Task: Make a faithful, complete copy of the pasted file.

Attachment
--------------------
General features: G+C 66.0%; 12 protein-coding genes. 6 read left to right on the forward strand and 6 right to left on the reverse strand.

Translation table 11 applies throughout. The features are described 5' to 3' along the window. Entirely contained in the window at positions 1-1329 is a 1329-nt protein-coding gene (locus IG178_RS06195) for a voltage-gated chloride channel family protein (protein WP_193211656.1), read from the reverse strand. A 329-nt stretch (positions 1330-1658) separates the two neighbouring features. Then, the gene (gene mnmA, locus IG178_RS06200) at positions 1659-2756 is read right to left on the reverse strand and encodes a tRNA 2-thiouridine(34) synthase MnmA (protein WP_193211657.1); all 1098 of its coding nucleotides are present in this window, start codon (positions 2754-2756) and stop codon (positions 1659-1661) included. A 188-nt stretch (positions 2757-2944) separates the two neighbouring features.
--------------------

General features: G+C 66.0%; 12 protein-coding genes. 6 read left to right on the forward strand and 6 right to left on the reverse strand.

Translation table 11 applies throughout. The features are described 5' to 3' along the window. Entirely contained in the window at positions 1-1329 is a 1329-nt protein-coding gene (locus IG178_RS06195) for a voltage-gated chloride channel family protein (protein WP_193211656.1), read from the reverse strand. A 329-nt stretch (positions 1330-1658) separates the two neighbouring features. Then, the gene (gene mnmA, locus IG178_RS06200) at positions 1659-2756 is read right to left on the reverse strand and encodes a tRNA 2-thiouridine(34) synthase MnmA (protein WP_193211657.1); all 1098 of its coding nucleotides are present in this window, start codon (positions 2754-2756) and stop codon (positions 1659-1661) included. A 188-nt stretch (positions 2757-2944) separates the two neighbouring features.